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Synopsis

John LaFarge (March 31, 1835 – November 14, 1910) was an American painter, muralist, stained glass window maker, decorator, and writer. LaFarge was born in New York City to wealthy French parents. His interest in art began during his studies at Mount St. Mary's University in Maryland and St. John's College (now Fordham University) in New York. He initially intended to study law, but this changed after his first visit to Paris, France in 1856. Stimulated by the arts in the city, he studied with Thomas Couture and became acquainted with notable literary people. LaFarge also studied with the painter William Morris Hunt in Newport, Rhode Island. LaFarge's earliest drawings and landscapes, from his studies in Newport, show marked originality, especially in the handling of color values. He was a pioneer in the study of Japanese art, the influence of which is seen in his work. In the 1870s, LaFarge began to do murals, which became popular for public buildings as well as churches. His first mural was done in Trinity Church, Boston, in 1873. Then followed his decorations in the Church of the Ascension (the large altarpiece) and St. Paul's Chapel (Columbia University), New York. For the Minnesota State Capitol at St. Paul, he executed at age 71 four great lunettes representing the history of law. He created a similar series based on the theme of Justice for the State Supreme Court building at Baltimore, Maryland. LaFarge made extensive travels in Asia and the South Pacific, which inspired his painting. He visited Japan in 1886, and the South Seas in 1890 and 1891, in particular spending time and absorbing the culture of Tahiti. Henry Adams accompanied him on these trips as a travel companion. He visited Hawaii in September of 1890, where he painted scenic spots on Oahu and traveled to the Island of Hawaii to paint an active volcano.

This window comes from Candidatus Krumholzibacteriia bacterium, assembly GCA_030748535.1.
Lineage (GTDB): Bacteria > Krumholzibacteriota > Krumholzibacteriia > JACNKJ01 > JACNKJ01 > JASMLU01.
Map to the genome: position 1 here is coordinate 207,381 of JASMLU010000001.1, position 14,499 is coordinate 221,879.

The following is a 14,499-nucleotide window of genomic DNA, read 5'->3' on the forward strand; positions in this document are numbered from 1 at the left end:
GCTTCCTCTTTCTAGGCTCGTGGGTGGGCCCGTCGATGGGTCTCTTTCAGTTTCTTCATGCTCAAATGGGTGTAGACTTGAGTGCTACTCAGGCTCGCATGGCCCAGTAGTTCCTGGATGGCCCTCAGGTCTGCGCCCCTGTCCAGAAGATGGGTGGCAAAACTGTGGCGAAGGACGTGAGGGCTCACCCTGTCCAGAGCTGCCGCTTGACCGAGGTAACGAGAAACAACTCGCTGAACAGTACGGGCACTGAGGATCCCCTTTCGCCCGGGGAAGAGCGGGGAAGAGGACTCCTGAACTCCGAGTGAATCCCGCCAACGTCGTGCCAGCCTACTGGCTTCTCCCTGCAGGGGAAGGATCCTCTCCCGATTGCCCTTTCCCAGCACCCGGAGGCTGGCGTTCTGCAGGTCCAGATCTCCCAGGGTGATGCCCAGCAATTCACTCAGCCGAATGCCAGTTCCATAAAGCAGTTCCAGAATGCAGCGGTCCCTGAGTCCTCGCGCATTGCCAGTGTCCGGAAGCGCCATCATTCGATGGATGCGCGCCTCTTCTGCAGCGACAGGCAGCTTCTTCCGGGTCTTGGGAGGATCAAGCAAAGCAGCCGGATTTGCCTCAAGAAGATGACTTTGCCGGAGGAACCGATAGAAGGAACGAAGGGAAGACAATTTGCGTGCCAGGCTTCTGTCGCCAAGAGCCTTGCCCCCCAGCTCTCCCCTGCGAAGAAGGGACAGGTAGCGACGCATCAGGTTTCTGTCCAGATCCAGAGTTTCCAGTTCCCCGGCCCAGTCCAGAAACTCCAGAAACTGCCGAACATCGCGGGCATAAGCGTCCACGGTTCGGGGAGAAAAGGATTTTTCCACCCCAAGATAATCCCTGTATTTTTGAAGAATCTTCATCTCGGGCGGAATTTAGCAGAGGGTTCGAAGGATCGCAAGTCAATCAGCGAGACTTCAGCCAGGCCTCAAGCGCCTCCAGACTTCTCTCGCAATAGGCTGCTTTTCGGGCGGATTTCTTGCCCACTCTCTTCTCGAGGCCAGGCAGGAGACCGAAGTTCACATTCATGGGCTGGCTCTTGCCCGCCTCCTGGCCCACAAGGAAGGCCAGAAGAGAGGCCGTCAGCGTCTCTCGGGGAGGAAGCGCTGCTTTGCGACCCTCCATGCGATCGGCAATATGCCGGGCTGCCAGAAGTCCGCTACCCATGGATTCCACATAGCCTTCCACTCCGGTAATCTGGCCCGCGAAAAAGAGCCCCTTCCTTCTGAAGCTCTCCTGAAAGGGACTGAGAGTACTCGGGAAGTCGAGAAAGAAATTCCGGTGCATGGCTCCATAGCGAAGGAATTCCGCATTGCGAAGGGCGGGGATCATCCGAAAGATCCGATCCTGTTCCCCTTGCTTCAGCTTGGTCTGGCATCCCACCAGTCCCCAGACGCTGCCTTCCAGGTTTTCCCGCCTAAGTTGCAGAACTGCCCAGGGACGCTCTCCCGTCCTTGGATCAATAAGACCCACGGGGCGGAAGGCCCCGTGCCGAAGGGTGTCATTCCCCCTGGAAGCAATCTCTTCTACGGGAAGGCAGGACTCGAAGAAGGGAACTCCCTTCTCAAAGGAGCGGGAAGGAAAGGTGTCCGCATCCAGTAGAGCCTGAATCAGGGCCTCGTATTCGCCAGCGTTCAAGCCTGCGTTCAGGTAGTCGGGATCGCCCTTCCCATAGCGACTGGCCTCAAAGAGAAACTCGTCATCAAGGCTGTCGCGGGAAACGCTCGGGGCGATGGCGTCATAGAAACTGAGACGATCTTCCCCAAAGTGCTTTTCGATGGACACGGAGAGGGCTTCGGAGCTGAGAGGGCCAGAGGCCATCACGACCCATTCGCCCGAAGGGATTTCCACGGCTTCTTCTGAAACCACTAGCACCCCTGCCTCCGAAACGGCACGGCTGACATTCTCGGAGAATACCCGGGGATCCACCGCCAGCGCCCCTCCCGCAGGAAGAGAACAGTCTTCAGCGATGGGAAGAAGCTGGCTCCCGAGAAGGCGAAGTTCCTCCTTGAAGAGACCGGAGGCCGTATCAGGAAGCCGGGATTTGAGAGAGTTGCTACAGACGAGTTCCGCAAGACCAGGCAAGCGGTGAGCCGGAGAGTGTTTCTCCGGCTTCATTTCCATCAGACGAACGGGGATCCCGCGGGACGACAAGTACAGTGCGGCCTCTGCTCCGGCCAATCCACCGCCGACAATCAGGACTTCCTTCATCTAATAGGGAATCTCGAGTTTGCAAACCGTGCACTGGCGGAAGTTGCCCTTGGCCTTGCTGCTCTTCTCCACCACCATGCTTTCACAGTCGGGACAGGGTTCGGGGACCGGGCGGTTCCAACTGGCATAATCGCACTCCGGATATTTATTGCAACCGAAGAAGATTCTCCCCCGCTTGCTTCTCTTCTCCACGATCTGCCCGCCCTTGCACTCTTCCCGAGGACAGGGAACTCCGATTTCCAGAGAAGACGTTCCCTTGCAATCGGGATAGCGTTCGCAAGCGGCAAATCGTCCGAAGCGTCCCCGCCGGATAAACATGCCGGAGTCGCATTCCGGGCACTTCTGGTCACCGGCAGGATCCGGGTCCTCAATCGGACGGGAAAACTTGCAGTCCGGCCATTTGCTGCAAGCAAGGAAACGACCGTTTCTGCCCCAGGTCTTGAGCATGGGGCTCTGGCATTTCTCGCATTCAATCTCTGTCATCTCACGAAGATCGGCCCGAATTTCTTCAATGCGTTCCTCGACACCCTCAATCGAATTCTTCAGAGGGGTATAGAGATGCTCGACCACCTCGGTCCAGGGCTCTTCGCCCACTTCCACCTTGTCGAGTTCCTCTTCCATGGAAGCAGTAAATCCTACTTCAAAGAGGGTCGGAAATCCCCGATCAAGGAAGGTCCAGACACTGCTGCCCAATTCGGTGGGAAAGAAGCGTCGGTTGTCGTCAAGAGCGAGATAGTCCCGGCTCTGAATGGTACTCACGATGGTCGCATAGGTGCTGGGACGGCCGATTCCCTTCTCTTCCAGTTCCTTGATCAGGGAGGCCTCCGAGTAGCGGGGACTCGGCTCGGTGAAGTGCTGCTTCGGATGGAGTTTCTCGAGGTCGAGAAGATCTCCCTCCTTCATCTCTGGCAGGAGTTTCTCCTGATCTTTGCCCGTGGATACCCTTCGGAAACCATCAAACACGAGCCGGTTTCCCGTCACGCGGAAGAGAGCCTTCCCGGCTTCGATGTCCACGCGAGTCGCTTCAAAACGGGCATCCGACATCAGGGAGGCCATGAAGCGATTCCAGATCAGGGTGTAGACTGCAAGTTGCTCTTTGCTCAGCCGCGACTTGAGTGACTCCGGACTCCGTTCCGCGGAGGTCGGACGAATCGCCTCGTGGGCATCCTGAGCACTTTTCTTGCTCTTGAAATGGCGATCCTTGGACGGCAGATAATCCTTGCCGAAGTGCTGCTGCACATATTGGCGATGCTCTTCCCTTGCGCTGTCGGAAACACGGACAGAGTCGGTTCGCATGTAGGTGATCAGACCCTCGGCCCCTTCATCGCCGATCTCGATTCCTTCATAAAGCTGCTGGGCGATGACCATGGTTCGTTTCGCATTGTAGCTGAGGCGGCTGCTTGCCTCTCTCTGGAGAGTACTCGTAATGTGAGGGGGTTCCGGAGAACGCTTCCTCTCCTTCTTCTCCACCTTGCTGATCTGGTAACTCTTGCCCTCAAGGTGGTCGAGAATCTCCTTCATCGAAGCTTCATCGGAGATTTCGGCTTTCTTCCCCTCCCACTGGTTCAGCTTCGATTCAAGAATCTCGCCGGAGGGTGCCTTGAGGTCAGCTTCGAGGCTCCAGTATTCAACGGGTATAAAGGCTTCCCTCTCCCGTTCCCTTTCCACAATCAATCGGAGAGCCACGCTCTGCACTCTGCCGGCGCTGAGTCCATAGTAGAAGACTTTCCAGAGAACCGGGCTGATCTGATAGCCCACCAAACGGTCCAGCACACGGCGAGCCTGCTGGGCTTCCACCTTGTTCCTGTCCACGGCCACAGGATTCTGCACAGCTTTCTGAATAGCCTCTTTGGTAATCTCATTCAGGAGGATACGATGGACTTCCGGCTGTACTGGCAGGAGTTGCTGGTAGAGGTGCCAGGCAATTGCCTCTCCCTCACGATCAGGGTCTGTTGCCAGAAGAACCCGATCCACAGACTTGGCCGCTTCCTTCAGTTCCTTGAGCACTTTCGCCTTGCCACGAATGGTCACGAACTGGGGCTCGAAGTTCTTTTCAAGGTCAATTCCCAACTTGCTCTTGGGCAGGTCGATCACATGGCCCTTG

LaFarge made extensive travels in Asia and the South Pacific, which inspired his painting. He visited Japan in 1886, and the South Seas in 1890 and 1891, in particular spending time and absorbing the culture of Tahiti. Henry Adams accompanied him on these trips as a travel companion. He visited Hawaii in September of 1890, where he painted scenic spots on Oahu and traveled to the Island of Hawaii to paint an active volcano.
LaFarge made extensive travels in Asia and the South Pacific, which inspired his painting. He visited Japan in 1886, and the South Seas in 1890 and 1891, in particular spending time and absorbing the culture of Tahiti. Henry Adams accompanied him on these trips as a travel companion. He visited Hawaii in September of 1890, where he painted scenic spots on Oahu and traveled to the Island of Hawaii to paint an active volcano.
LaFarge made extensive travels in Asia and the South Pacific, which inspired his painting. He visited Japan in 1886, and the South Seas in 1890 and 1891, in particular spending time and absorbing the culture of Tahiti. Henry Adams accompanied him on these trips as a travel companion. He visited Hawaii in September of 1890, where he painted scenic spots on Oahu and traveled to the Island of Hawaii to paint an active volcano.
La Farge experimented with color problems, especially in the medium of stained glass. He rivaled the beauty of medieval windows and added new resources by inventing opalescent glass and by his original methods of superimposing and welding his materials. He received the Cross of the Legion of Honor from the French Government, was elected president of National Society of Mural Painters from 1899 through 1904, and was a member of the principal artistic societies of the United States.
He received the Cross of the Legion of Honor from the French Government, was elected president of National Society of Mural Painters from 1899 through 1904, and was a member of the principal artistic societies of the United States.
He received the Cross of the Legion of Honor from the French Government, was elected president of National Society of Mural Painters from 1899 through 1904, and was a member of the principal artistic societies of the United States.
He received the Cross of the Legion of Honor from the French Government, was elected president of National Society of Mural Painters from 1899 through 1904, and was a member of the principal artistic societies of the United States.
In 1904, he was one of the first seven artists chosen for membership in the American Academy of Arts and Letters

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